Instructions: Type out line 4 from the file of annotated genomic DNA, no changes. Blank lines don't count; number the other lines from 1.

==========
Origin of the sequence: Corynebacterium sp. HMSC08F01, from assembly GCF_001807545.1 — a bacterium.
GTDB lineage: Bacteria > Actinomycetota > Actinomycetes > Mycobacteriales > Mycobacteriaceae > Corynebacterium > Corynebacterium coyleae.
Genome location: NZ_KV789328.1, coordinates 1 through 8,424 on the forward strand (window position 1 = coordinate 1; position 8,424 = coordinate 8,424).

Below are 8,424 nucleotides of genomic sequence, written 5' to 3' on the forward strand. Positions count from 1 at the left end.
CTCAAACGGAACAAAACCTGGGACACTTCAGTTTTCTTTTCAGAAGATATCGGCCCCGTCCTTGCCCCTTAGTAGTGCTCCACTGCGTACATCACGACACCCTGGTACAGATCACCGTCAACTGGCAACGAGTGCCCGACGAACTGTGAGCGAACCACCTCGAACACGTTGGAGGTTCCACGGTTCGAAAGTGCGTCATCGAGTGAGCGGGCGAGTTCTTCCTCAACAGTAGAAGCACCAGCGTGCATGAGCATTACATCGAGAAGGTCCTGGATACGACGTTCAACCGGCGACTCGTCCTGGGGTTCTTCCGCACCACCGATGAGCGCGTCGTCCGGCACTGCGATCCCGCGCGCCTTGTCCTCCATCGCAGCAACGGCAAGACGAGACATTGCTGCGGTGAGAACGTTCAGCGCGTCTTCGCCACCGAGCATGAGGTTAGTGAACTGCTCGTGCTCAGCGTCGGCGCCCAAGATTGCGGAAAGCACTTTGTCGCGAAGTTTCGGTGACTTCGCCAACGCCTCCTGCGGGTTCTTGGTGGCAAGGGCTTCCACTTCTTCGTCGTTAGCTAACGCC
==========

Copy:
Below are 8,424 nucleotides of genomic sequence, written 5' to 3' on the forward strand. Positions count from 1 at the left end.